I put this record out only on Internet so far and it’s sold quite a few copies because, of the A&M deal and ‘Mad World', a lot of people know who I am.  One person is gonna buy the record and tell their friends, “I have a new Gary Jules record. It’s good. I think you should buy it.” They’ve already heard of me so they are more likely to pick it up. It’s all good. It doesn’t transfer or translate in any way, shape or form the way that, I think, a lot of people thinks it does. 


  Because 'Mad World' did so well, and it was in a movie, it makes those other opportunities available. For me, money wise, the captive audience and a director trying to elicit an emotional response from people…my music and what they are trying to do work really well together. The name of the game is to get as many people as possible to have heard of you.  If they hear a song and they like it, they might be more apt to buy your record or listen to what you are saying.



Did you get any formal or tangible for being the #1 Christmas single in the U.K., like a trophy?




Yeah, that’s exactly what I got. I got a gold record and then I got a platinum record for the single in the U.K.  I think I got a gold record in Germany for the album, which is great.  I think there is a huge, disparate mass between the starving artist and the superstar.  I think there is a lot of room for people to make a good, honest living making music.  Honestly, I had a little taste of what it’s like to do that (superstar role), and I don’t have any interest in it at all; I find it embarrassing.  I think a lot of times even musicians fall for the thing they are trying to attain, a kind of success.  They are constantly being baited to make their success bigger and bigger and bigger through the use of artificial means, which everyone uses.  I think a lot of people aim to get bigger than they need to, bigger than their potential is.  The quality of work, and personal aspects of the work, tends to suffer when you have to do bigger and bigger things, when you put bigger expectations on yourself for sales; that doesn’t make much sense.  I would much rather rearrange the rest of my life to suit how much money I can comfortably make playing music so that I’m not…I’m a ridiculously focused and driven person anyway so I’d make music anyway.  But, to sit around and worry about things I can’t control, and particularly try to please a mass audience, is not in the cards for me.




Michel Gondry's video for 'Mad World' is stunning. Tell us about the process of making the video.



We made a video as I was signing my record distribution deal (in the U.K.). They said, “Well, you’re gonna have to make a video because we’re gonna have to have something to put everywhere.”  They made what, in my opinion, was a run of the mill, cheesy video that had a lot of current event reference like stock footage of the Iraq war, a picture of Bush and a picture of Hitler. I was like, “You’re so missing the point.” But, we had so many decisions that had to be made at that time that we didn’t have time to do anything about it.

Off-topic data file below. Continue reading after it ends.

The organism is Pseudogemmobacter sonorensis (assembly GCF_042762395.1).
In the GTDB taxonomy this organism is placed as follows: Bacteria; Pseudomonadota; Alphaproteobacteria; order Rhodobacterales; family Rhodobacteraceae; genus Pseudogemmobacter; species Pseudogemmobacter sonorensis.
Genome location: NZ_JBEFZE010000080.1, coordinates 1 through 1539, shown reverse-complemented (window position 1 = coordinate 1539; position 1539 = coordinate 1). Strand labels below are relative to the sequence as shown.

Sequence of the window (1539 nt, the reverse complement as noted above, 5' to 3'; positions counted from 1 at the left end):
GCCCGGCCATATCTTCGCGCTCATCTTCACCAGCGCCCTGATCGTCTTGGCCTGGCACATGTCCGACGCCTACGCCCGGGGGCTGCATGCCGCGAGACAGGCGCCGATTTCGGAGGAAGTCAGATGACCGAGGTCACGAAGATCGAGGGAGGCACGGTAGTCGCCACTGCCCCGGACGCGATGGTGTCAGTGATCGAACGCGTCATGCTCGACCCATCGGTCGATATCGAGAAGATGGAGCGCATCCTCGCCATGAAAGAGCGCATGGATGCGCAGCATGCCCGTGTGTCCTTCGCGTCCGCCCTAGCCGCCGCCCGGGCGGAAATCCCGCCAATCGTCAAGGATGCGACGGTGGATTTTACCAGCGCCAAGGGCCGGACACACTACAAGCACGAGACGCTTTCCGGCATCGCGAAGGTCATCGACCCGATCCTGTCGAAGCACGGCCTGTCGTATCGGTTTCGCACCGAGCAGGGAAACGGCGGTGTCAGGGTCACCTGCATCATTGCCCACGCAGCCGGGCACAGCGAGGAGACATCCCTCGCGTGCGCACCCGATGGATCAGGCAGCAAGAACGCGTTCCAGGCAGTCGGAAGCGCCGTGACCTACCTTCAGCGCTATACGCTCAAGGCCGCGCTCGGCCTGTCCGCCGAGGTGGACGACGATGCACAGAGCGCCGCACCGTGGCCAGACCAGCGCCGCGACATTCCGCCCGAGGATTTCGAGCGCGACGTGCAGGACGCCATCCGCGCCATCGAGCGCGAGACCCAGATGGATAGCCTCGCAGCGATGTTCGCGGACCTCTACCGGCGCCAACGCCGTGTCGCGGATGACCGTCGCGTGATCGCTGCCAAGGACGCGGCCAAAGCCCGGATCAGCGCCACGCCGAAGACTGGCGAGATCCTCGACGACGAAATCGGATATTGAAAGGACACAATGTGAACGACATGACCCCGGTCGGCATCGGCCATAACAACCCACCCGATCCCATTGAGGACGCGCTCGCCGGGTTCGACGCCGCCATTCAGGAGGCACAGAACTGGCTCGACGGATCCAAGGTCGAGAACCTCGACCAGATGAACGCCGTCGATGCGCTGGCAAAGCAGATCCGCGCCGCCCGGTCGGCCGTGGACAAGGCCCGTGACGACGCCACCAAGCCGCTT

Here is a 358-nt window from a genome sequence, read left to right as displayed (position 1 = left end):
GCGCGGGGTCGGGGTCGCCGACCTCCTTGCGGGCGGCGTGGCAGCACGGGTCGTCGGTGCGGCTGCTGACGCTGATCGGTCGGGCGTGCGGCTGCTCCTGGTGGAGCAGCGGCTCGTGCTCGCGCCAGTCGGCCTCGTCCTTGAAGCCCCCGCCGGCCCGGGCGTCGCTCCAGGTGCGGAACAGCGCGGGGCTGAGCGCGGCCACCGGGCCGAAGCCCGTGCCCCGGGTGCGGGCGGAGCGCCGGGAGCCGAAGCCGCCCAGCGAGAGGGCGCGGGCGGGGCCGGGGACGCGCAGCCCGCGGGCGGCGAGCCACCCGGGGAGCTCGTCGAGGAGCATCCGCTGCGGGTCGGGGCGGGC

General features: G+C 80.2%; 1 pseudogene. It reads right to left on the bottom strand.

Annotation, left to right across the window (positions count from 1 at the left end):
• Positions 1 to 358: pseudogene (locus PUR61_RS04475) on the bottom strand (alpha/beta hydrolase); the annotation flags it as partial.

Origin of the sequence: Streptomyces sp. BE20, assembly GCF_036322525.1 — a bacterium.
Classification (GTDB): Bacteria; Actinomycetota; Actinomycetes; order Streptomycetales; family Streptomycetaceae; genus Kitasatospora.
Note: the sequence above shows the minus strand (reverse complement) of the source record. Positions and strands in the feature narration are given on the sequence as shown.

When we came back to the United States, we really wanted to make a good video.  We started fielding video treatments from people. They were cool…some sucked, but a lot of them were cool.  Someone asked me, “Who would be your guy?” I said, “Michel Gondry,” and they laughed at me.  Turns out, he was interested in doing a video before we asked him.  I don’t know if he had the idea from the beginning or what the story was.  If you watch, the entire thing is one take.  It’s not like it took 10 minutes, but it took one day…one incredibly freezing cold day.  It’s funny because when you are working with people who are mediocre, you get a ton of attitude.  All of the guys that I’ve worked with, that I think are really talented, are completely chill with no attitude.  He just showed up and did his thing in one day.




Your new CD is self-produced and on your own label…was that originally the plan?




I made a whole other record with the guys that I tour with.  We recorded in their studio on ProTools.  It was all done, and at the time, this whole thing had happened and my whole world had shrunk. I was a dad, and it was like me and my wife were the only two people in the universe with this new, little person. It didn’t feel right to have this big kind of record.  I wasn’t the same person as I was when I wrote a lot of those songs.  So, I wrote new songs and re-recorded some of those songs. I started to record the same way as I did Snakeoil, which was two microphones, a small mixer and some tape.  As I started recording, I was thinking, “This is what I really want to do.”  I really didn’t give a shit if it did anything. I didn’t care if it had legs to be on the radio or any of that sort of stuff, kind of taking my own experience as an example.  When we recorded 'Mad World' we didn’t think anything about it and look what happened.  The rest of the time I played music, nothing ever happened…nothing like that.  It’s like planning for the end of your life, you just can’t do it.  If it happens, it happens, if it doesn’t, it doesn’t. I’m not 22 anymore. I’m grown up and have a baby. But, I’m the same person, and the process of writing music, and trying to communicate what’s going on with me, is just as important to me as it was when I was 22.  The ideas are not probably as topical anymore because I’m not as hell bent as trying to say something important anymore.  It’s more internal now.